Photo from ABC News

Tenet follows a CIA agent (John David Washington) who discovers that someone is sending weapons back in time, which causing them to invert. He must learn how inversion works and will have to travel backwards in time in order to prevent the end of the world.

John David Washington and Robert Pattinson have great chemistry together. Their friendship was a definite highlight of the film. There’s not much background given for either character, but you’re still invested in their mission nonetheless.

As you know Christopher Nolan movies tend to be confusing and this film is no different. I had a really tough time thinking of a plot synopsis and I find the film difficult to write about as I can’t dive into the plot too much without spoiling the story. Needless to say, Tenet is a film you will have to see again and again in order to better understand it.

I really enjoyed Kenneth Branagh in the film, who plays the villain. He plays a Russian arms dealer, who blackmails his wife (played by Elizabeth Debicki) with custody of their son. His performance feels a bit hammy, but I thought it worked well. Elizabeth Debicki serves as the heart of the story as she must suffer through her husbands actions and cannot escape him.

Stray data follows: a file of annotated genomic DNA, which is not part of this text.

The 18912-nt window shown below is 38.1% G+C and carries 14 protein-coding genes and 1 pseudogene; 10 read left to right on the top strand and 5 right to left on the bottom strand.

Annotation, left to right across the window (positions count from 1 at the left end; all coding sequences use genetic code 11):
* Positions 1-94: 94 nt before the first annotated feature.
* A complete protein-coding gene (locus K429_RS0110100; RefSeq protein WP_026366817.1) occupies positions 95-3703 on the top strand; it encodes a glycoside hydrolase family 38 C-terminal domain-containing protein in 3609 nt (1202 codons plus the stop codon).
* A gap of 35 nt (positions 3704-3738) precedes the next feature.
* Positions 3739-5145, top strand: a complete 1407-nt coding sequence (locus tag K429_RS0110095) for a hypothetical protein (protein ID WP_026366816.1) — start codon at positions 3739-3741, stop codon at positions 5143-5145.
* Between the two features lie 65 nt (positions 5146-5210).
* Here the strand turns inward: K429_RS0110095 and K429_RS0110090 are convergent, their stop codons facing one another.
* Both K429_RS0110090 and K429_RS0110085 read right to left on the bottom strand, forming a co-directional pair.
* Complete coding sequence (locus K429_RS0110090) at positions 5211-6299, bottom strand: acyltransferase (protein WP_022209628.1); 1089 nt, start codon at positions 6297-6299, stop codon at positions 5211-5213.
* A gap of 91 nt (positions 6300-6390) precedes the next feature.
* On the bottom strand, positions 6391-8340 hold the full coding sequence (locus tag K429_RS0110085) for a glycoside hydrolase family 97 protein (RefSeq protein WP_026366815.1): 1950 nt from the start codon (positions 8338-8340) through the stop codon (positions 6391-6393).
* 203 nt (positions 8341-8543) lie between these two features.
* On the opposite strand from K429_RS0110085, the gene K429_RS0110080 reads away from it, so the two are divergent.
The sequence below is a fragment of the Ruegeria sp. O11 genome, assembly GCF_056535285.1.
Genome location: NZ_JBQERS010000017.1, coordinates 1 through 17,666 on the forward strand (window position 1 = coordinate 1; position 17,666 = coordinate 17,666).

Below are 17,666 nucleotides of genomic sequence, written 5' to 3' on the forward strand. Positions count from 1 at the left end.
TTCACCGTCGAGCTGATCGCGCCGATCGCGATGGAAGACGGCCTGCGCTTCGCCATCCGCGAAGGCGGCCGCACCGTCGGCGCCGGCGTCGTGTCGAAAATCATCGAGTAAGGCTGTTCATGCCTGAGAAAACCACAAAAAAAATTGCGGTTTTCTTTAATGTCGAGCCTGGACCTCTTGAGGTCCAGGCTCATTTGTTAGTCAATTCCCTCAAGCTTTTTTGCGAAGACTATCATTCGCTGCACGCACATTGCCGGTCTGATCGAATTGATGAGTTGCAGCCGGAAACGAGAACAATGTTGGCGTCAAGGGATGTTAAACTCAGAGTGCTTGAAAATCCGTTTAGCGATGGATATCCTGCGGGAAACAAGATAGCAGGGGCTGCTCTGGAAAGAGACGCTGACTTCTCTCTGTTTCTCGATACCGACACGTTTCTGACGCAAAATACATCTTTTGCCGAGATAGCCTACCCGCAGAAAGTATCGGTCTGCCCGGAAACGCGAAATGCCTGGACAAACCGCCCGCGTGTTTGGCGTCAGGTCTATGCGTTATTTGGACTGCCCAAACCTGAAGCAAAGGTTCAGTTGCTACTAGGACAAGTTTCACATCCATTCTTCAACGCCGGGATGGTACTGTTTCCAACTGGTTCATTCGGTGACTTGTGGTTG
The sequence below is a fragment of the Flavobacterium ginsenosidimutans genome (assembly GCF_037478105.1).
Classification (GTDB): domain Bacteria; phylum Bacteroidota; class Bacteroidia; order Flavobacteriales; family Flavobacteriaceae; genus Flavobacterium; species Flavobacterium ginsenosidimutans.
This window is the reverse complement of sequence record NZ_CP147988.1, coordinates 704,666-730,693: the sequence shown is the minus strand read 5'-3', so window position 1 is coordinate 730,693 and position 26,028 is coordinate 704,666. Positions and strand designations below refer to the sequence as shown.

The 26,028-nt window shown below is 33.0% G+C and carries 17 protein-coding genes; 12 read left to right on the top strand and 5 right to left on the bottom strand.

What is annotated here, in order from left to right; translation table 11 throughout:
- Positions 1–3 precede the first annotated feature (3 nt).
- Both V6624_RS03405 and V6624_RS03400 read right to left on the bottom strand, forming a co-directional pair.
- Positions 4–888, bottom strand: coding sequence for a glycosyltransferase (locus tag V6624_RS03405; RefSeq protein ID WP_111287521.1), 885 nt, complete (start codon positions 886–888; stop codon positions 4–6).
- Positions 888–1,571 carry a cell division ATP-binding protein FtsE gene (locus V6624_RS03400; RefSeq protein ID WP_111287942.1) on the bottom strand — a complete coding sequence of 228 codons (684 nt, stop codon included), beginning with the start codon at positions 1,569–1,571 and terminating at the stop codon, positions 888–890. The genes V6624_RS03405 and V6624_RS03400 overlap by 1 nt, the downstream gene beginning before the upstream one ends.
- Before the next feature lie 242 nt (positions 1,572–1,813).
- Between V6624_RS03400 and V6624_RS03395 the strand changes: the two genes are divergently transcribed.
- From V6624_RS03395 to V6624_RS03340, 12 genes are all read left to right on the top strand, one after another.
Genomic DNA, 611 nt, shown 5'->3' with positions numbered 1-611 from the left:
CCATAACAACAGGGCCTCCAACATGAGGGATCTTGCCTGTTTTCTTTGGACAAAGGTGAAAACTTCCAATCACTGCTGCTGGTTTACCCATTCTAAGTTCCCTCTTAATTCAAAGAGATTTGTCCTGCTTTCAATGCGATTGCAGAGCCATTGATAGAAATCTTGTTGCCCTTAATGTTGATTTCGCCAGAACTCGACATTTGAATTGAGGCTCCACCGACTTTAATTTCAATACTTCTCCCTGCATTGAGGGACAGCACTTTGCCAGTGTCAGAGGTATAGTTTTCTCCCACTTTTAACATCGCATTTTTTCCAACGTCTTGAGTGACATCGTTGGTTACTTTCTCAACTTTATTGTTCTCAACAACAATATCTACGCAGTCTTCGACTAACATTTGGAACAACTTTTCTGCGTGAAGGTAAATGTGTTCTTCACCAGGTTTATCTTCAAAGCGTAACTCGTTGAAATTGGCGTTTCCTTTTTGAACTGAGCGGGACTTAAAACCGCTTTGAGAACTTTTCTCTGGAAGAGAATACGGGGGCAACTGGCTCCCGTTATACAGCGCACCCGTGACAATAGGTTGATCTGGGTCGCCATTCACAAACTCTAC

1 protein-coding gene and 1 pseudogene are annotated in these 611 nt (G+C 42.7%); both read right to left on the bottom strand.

Himesh Patel from Yesterday also appears in this film. It was an unexpected, but pleasant surprise. His role is not big, but it was good to see him in another film. I hope to see more from him and David Washington in the future.

Tenet is complicated to understand. I think they explain inversion as best they can, but it’s a different story when seeing it in action. It was actually really cool to watch the action scenes, as some are going both backwards and forwards in time, but it still doesn’t totally make sense.

But though Tenet is confusing, you do get the overall gist of how time works in this film. With Nolan’s previous film, Dunkirk, I didn’t even realize that some scenes overlapped in that film. I would put Tenet on par with something like Inception. You get the main themes of the film, but when it comes to the details, it gets difficult to follow.

The dialogue was hard to hear in places, but it’s not too difficult to mark out what the characters are saying. Hans Zimmer, Nolan’s usual composer, does not score this film. But the score was still mesmerizing.

Christopher Nolan created a great back to theater experience. I won’t tell you to risk checking out Tenet in theaters, but it is a film worth seeing. The performances were all great, and while the story was confusing, the action was really well done and inventive. There’s a reason why Nolan is an acclaimed director and Tenet proves to be another highly original and compelling entry in his filmography.

I give Tenet an A-

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